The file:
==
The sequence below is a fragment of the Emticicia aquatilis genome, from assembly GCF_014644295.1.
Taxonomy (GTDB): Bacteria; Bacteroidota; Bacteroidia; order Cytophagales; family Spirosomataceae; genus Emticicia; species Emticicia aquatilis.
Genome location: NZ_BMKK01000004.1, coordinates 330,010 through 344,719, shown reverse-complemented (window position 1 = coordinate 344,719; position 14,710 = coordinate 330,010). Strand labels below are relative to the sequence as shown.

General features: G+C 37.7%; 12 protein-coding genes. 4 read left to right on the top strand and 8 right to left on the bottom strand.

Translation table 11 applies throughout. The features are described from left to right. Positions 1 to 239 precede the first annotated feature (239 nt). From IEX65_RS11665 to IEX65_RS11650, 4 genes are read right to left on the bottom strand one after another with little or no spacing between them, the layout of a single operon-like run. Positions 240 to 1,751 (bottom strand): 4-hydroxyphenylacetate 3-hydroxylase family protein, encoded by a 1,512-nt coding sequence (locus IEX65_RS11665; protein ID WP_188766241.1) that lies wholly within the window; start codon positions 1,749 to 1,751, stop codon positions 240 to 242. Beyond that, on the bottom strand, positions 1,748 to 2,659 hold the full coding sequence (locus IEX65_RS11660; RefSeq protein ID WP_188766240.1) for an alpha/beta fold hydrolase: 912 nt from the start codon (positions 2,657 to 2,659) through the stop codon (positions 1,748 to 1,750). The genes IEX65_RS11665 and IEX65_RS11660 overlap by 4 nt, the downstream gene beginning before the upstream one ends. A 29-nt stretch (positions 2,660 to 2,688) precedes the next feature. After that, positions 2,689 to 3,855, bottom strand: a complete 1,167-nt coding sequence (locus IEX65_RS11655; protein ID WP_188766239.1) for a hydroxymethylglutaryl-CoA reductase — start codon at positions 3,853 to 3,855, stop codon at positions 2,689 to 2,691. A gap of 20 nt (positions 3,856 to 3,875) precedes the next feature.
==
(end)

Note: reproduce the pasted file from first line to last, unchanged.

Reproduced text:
The sequence below is a fragment of the Emticicia aquatilis genome, from assembly GCF_014644295.1.
Taxonomy (GTDB): Bacteria; Bacteroidota; Bacteroidia; order Cytophagales; family Spirosomataceae; genus Emticicia; species Emticicia aquatilis.
Genome location: NZ_BMKK01000004.1, coordinates 330,010 through 344,719, shown reverse-complemented (window position 1 = coordinate 344,719; position 14,710 = coordinate 330,010). Strand labels below are relative to the sequence as shown.

General features: G+C 37.7%; 12 protein-coding genes. 4 read left to right on the top strand and 8 right to left on the bottom strand.

Translation table 11 applies throughout. The features are described from left to right. Positions 1 to 239 precede the first annotated feature (239 nt). From IEX65_RS11665 to IEX65_RS11650, 4 genes are read right to left on the bottom strand one after another with little or no spacing between them, the layout of a single operon-like run. Positions 240 to 1,751 (bottom strand): 4-hydroxyphenylacetate 3-hydroxylase family protein, encoded by a 1,512-nt coding sequence (locus IEX65_RS11665; protein ID WP_188766241.1) that lies wholly within the window; start codon positions 1,749 to 1,751, stop codon positions 240 to 242. Beyond that, on the bottom strand, positions 1,748 to 2,659 hold the full coding sequence (locus IEX65_RS11660; RefSeq protein ID WP_188766240.1) for an alpha/beta fold hydrolase: 912 nt from the start codon (positions 2,657 to 2,659) through the stop codon (positions 1,748 to 1,750). The genes IEX65_RS11665 and IEX65_RS11660 overlap by 4 nt, the downstream gene beginning before the upstream one ends. A 29-nt stretch (positions 2,660 to 2,688) precedes the next feature. After that, positions 2,689 to 3,855, bottom strand: a complete 1,167-nt coding sequence (locus IEX65_RS11655; protein ID WP_188766239.1) for a hydroxymethylglutaryl-CoA reductase — start codon at positions 3,853 to 3,855, stop codon at positions 2,689 to 2,691. A gap of 20 nt (positions 3,856 to 3,875) precedes the next feature.